The Iberian contingent of the Punic navy numbered around 50 quinqueremes (only 32 were manned) and 5 triremes, which remained in the Iberian waters, having shadowed Hannibal's army for some way. Carthage quickly mobilized at least 55 Quinqueremes for immediate raids on Italy and Sicily and for the protection of her shores.

          The Carthaginian navy struck the first blow of the war when a fleet of 20 quinqueremes, loaded with 1,000 soldiers, raided the Lipari Islands which are situated between Sicily and Italy. This island chain was part of the group of islands which Carthage surrendered to Rome after the first war. Another larger raid was planned for Lilybaeum, the former Carthage stronghold on Sicily. Another group of eight ships attacked the Vulcan islands, but were blown off-course in a storm towards the Straits of Messina. The Syracusan navy, then at Messina, managed to capture three of the ships, which surrendered without resistance. Learning from the captured crew that another Carthaginian fleet was making preparations to attack Lilybaeum, Hero ll, who was at Messina awaiting the arrival of Sempronius, to aid him in his preparations against Carthage, warned the Roman praetor Marcus Aemilius at Lilybaeum about the impending raid.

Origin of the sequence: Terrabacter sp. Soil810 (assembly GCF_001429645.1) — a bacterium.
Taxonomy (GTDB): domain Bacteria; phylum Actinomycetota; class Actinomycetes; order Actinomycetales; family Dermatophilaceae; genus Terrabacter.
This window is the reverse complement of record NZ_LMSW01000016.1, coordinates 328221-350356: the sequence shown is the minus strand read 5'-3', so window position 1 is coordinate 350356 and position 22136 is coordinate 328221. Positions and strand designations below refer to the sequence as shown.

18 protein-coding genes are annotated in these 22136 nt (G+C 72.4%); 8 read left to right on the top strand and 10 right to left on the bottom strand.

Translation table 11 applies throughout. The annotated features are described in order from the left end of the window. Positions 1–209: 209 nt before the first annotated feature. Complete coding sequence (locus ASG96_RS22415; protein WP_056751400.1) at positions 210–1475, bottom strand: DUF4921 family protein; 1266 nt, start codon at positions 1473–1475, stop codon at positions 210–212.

The Carthaginian fleet was hampered by bad weather and had to wait before commencing their operation. Although the Romans only had 20 ships present at Lilybaeum, the praetor, after receiving the warning from Hiero, provisioned his ships for a long sail and put in a proper contingent of Roman legionaries on board each ship before the Carthaginian fleet appeared. He also posted lookouts along the coast to watch for the Carthaginian ships, giving him early warning and minimizing the risk of surprise.

           The Carthaginians had broken their journey at the Aegates Islands, and when they sailed for Lilybaeum on a moonlit night, they intended to make their approach coincide with the dawn. The Roman lookouts spotted them well before they reached the harbour. As the Romans sallied forth, the Carthaginians lowered their sails for battle and moved to the open sea. The Carthaginians outnumbered the Romans, but their ships were undermanned and the Romans had the advantage of containing a larger number of soldiers aboard their ships. Playing to their individual strengths, the Roman ships tried to close with the Carthaginian ships and grapple them, while the Carthaginians tried to evade the onrushing Roman ships and ram them if possible. In the melee, the Romans managed to board and capture seven Carthaginian ships and take 1,700 prisoners. The remaining Carthaginian ships managed to retreat. The Roman losses are unknown.